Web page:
Across the United States, climate change is affecting water resources in many ways, including putting water supplies at risk, increasing flooding and erosion, and threatening fish and aquatic species. As global warming pollution continues to affect our environment, these risks to water resources will only increase, posing grave challenges to our nation's cities, towns, and neighborhoods. Some states are leading the way in preparing for water-related impacts with integrated and comprehensive preparedness plans that address all relevant water sectors and state agencies. Unfortunately, other states are lagging when it comes to consideration of potential climate change impacts-or have yet to formally address climate change preparedness at all.
Every region of the United States is potentially vulnerable to adverse water-related impacts from climate change. Some states are taking action by reducing the greenhouse gas pollution that contributes to climate change and by planning for projected climate change-related impacts. However, many states are not. Nonetheless, the effects of climate change on the nation’s water resources already are being observed. According to the U.S. Global Change Research Program (USGCRP), warmer temperatures are causing changes to the water cycle that include:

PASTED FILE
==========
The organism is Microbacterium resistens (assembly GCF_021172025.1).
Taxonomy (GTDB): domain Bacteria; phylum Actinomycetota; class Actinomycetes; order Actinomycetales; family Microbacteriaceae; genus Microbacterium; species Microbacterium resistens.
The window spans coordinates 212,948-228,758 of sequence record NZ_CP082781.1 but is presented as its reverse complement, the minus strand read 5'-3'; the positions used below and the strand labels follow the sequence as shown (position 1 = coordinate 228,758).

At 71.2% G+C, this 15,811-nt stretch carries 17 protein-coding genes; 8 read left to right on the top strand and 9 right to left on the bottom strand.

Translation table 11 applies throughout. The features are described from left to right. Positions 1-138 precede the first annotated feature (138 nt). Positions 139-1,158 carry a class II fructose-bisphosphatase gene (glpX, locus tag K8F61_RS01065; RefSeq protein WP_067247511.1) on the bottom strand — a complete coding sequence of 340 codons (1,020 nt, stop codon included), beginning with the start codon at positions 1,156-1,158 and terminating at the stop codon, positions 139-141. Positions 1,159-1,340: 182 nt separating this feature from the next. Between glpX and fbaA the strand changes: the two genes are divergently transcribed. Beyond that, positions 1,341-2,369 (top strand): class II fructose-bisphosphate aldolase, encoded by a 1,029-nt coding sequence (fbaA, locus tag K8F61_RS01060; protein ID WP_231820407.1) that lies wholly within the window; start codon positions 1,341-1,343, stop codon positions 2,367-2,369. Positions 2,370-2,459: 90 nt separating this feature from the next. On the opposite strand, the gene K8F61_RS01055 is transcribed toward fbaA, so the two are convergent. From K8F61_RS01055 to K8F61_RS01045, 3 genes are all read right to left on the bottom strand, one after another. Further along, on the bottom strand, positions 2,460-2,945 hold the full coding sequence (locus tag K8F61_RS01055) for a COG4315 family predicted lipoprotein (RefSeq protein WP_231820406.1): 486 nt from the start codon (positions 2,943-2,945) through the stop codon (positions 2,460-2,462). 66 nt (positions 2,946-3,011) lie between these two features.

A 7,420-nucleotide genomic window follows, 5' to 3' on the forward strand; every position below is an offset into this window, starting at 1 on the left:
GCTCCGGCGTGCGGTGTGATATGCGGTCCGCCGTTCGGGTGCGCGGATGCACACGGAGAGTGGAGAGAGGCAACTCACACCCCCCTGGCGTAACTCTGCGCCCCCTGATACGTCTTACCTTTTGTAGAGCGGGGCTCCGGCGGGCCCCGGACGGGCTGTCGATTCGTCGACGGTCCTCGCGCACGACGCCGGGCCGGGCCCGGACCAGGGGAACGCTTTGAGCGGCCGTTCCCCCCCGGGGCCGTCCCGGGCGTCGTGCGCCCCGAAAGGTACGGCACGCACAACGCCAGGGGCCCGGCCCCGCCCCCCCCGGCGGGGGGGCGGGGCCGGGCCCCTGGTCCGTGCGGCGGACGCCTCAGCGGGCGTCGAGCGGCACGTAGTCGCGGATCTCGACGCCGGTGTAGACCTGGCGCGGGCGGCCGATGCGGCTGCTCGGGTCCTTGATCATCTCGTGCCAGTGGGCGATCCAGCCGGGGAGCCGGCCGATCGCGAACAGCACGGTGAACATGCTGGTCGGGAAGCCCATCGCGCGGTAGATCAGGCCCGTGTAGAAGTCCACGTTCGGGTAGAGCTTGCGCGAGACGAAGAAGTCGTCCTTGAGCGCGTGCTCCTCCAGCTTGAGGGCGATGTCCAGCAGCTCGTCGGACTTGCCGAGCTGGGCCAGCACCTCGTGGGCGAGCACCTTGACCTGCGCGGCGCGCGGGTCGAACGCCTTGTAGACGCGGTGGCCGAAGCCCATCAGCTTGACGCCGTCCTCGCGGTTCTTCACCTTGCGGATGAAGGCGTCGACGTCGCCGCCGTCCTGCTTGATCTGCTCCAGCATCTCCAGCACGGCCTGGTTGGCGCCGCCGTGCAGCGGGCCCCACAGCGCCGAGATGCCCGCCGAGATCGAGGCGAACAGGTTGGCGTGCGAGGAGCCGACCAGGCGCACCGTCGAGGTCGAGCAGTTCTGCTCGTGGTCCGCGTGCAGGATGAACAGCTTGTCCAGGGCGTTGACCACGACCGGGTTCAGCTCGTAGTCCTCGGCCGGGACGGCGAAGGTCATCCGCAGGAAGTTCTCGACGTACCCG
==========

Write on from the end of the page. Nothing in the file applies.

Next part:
- Changes in precipitation patterns and intensity
- Increases in evaporation
- Changes in runoff and soil moisture
- Changes in the occurrence of drought
- Widespread melting of snow and ice
- Loss of lake and river ice
- Rising water temperatures
These changes and their effects on water resources will have wide-ranging impacts on our nation’s cities, towns, and neighborhoods, as well as on our natural resources, and will only intensify as atmospheric greenhouse gas levels grow and temperatures rise further.